- Wellness promotion and primary intervention: this level of care should focus on relationship building, education, access, and preventative care. Preventative care includes activities such as completing full health assessments during the annual wellness visit, keeping patients current on immunizations, as well as ordering/completing preventative screenings. Education should focus on behavioral and lifestyle factors as a way to prime patients for health coaching programs. Services at this level should be performed by clinical and administrative staff, with a focus on automating as much as possible.
- Secondary prevention & disease management: this level of care includes all of the activities involved with wellness promotion and primary intervention (e.g., access, education, access, and preventative care). However, it’s at this stage that specialized programs and targeted interventions should be established. Health coaching and transitional care are two great examples of targeted interventions deployed to support the rising risk population (“Early signs & symptoms”, “Living with a condition”, “Had an episode, but recovering”).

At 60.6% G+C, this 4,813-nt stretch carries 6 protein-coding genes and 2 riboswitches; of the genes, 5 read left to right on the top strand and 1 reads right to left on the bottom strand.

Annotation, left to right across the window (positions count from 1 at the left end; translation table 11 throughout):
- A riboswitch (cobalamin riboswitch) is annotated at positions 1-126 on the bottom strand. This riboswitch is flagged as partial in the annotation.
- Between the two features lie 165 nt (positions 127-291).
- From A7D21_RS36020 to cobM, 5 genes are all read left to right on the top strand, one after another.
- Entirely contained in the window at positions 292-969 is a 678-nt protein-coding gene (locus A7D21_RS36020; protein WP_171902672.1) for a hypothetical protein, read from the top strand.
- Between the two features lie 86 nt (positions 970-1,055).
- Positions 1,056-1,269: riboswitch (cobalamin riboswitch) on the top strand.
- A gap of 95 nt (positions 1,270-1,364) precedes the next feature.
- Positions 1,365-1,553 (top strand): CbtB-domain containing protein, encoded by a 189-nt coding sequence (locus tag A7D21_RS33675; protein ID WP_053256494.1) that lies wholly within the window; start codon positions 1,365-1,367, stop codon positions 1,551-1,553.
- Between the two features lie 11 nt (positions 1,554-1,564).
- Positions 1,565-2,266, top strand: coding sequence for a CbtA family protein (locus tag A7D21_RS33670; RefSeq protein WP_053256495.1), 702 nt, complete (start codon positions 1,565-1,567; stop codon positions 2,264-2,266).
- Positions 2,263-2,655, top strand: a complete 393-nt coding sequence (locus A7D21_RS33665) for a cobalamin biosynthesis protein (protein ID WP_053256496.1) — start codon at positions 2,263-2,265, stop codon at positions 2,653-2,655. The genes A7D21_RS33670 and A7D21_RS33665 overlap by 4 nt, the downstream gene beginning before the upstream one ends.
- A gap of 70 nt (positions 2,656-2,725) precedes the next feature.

- Acute case management: this level of care is more resource-intensive, often requiring an additional step of panel management. Acute case management requires advanced skillset/licensing to treat, so managing health as far upstream along the health journey is important to controlling costs and addressing capacity concerns. This more personalized level of care should be reserved for the complex and advanced stages of illness (“Advanced disease/multi-morbidities”, “Catastrophic illness”, “Coping with the end of life”). These are the patients we would consider “High risk”. There are still components of wellness promotion and disease management services that can be applied, but in these cases, programs such as Complex care and Advanced illness would be most appropriate.
Step 3 Stratify: prioritize patients based on relative risk